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What They Are




Side view of grasshopper with wings and legs partly removed. Note the division of the body into head, thorax, composed of prothorax, mesothorax and metathorax, and abdomen consisting of ring-like segments.

Insects are variously formed, but as a rule the mature ones have three and only three pairs of legs, one pair of feelers, one pair of large eyes, and one or two pairs of wings. The body is divided into a head, thorax and abdomen. The head bears the eyes, feelers and mouth, the thorax bears the legs and wings, and the abdomen is made up of a number of segments. The presence of wings at once decides whether or not it is an insect, for, aside from bats and birds, insects alone have true wings. These are the distinguishing characters of the full grown insect, but, like birds, they hatch from eggs and while young do not always look like their parents. When young they may take on various shapes as caterpillars, borers, maggots, grubs, hoppers, and the like. Young insects are often difficult to distinguish from true worms, centipedes, snails, and such forms, but after one has collected and reared some of the young and watched them pass through the different stages and emerge with wings they are much more easily recognized.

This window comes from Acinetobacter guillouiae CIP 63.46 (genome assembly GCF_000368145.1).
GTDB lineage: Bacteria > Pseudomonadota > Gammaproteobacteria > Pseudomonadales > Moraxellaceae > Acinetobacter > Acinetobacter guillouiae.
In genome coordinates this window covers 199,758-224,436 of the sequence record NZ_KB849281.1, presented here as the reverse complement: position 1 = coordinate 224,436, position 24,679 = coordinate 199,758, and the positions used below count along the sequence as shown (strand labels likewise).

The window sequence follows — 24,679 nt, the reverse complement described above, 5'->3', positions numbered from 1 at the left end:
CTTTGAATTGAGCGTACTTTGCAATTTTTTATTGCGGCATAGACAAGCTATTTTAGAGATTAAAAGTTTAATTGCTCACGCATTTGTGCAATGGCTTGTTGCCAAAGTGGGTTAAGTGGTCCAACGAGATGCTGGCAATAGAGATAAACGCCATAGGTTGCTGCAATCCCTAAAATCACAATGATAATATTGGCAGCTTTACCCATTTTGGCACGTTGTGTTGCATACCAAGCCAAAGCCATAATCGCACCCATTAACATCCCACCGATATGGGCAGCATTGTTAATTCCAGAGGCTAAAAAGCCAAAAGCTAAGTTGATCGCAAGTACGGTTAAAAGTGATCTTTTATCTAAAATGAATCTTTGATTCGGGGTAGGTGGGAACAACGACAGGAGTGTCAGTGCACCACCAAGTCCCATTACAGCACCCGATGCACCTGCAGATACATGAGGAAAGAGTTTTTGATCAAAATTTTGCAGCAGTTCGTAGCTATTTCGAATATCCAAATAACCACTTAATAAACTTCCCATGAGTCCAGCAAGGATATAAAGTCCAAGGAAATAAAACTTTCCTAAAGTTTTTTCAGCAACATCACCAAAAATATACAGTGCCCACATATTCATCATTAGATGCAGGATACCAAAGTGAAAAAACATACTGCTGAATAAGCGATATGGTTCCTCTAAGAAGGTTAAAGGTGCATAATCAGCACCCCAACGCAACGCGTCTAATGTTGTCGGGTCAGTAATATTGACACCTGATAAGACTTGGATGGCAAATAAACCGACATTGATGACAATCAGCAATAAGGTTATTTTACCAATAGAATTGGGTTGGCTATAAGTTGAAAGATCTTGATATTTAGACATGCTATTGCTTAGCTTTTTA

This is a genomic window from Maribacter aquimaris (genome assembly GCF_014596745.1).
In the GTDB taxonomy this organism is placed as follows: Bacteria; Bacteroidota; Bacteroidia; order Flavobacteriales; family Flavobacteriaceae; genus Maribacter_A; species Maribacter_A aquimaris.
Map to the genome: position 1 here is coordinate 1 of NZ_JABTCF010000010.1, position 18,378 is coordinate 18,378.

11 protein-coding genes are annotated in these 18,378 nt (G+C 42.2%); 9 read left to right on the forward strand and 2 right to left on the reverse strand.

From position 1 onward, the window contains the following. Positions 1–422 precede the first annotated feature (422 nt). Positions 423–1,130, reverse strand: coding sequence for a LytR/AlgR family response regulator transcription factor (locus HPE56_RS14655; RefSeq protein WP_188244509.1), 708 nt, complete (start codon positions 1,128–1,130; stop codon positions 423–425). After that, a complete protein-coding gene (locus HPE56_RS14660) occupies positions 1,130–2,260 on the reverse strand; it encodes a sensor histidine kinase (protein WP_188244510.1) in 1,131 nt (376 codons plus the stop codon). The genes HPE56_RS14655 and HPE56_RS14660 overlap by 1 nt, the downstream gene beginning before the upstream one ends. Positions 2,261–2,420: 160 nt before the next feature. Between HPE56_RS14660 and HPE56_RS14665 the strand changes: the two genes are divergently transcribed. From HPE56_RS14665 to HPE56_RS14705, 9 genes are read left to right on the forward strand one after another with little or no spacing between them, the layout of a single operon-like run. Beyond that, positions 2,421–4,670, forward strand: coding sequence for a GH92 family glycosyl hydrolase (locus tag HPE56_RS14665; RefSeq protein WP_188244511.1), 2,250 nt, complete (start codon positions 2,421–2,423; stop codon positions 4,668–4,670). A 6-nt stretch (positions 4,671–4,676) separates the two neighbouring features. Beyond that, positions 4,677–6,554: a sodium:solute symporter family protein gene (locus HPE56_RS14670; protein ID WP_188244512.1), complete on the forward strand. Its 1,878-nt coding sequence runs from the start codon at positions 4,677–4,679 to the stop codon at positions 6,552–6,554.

Next: Their Principal Characteristics




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